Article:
This is a consequence of both Posner's assumptions and his style. As to the latter, any reader of his other works (including his judicial opinions) will tell you that Posner is perfectly capable of writing clear English prose. It is all the more regrettable, therefore, that Aging and Old Age contains more than its share of jargon -- in this case, a kind of social scientese Esperanto -- that tends to obfuscate far more than it clarifies. For example, Posner feels it necessary to contrive a mathematical equation for judging the rationality of suicide, which calls to mind nothing so much as Dr. Johnson's remark about dogs walking on their hind legs: the wonder is not that it's done well, but that it's done at all. I suppose there's a utility to erecting mathematical models on suicide, but as Flaubert's Bovary or Dostoyevsky's Kirilov remind us, there is more in heaven and earth than is dreamt of in one of Posner's equations.

Or consider Posner's discussion of King Lear: "Because of his advancing age, Lear wishes to divest himself of responsibility for his kingdom . . . and he proposes therefore to divide the kingdom among his three daughters, reserving a right of support for himself. But the division of the kingdom is a recipe for civil war, as King Lear learns to his sorrow. (We can see here a metaphor for the inefficiency of breaking up a large estate into small farms.) And the right to support that he had reserved turns out to be unenforceable." That's certainly one way to look at it, but I am not convinced that the world lost much because Shakespeare failed to study economics. Here we cross from matters of style to matters of substance. What is true of Posner's handling of Lear is perforce also true of his approach to the world in general. Economics is for Posner the architectonic body of knowledge, or, as he puts it, the "baton" that directs the orchestra of human understanding. It may no longer be the "dismal science" (if anything, it inclines these days toward a genial optimism about the human condition), but its reach often exceeds its grasp -- as when, for example, it quantifies the unquantifiable or disregards what it cannot measure.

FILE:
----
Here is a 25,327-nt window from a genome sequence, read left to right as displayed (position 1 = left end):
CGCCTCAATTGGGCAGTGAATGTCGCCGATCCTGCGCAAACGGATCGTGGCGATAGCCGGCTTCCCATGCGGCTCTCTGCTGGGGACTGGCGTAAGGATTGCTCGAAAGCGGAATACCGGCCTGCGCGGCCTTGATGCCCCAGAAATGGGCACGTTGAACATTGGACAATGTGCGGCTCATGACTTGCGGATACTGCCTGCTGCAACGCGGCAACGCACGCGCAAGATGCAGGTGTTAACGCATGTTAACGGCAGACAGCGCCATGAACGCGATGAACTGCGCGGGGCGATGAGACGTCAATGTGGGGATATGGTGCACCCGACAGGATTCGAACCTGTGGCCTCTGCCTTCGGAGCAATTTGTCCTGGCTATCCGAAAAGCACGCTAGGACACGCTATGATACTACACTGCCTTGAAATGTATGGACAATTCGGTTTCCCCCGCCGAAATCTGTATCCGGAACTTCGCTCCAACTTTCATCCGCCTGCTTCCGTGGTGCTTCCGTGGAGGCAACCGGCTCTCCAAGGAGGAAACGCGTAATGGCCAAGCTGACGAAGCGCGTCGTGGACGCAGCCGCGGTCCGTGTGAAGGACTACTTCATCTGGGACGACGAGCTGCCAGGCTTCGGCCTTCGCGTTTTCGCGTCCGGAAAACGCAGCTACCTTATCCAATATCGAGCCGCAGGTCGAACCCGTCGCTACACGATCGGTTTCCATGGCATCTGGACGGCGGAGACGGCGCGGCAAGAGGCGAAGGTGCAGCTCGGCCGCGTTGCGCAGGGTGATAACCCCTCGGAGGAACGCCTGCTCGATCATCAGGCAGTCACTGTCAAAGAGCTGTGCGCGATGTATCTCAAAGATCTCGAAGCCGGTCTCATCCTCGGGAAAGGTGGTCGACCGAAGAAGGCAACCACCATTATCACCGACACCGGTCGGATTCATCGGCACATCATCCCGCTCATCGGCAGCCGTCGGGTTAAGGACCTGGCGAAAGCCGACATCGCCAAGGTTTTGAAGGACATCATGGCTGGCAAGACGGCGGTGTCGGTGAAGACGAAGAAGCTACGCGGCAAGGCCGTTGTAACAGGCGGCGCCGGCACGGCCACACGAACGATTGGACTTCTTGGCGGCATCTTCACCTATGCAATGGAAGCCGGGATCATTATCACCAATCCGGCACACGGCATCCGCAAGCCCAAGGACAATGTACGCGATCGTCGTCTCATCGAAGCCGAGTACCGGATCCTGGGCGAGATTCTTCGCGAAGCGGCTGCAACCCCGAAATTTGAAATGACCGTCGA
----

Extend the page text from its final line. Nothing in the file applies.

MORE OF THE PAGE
Posner's discussion of aging demonstrates both the glories and the limits of the economic point of view. When he is on the terra firma of measurable data, he has few equals, and the student is handsomely rewarded in following his argument. But he ignores the ancient adage that a wise man seeks only such certainty as the nature of the subject under inquiry will admit. Posner strains to make economics the divining rod of our existence. In the end, the effort is bound to be Procrustean: It's what gets left out that matters. You can read Aging and Old Age from cover to cover without ever learning, for example, that ties of consanguinity are rooted in nature and nourished by love. For Posner, the glue (such as it is) of familial relationships, especially between old and young, is little more than a series of utilitarian calculations carried out by essentially autonomous individuals who are moral strangers to one another. In such a world, the only difference between Cordelia and her sisters is the difference in their marginal utility curves for happiness. In such a world, not even an economist would want to dwell.

Michael M. Uhlmann is a Washington attorney and a Senior Fellow at The Ethics and Public Policy Center.

© 1997 The Washington Post Co.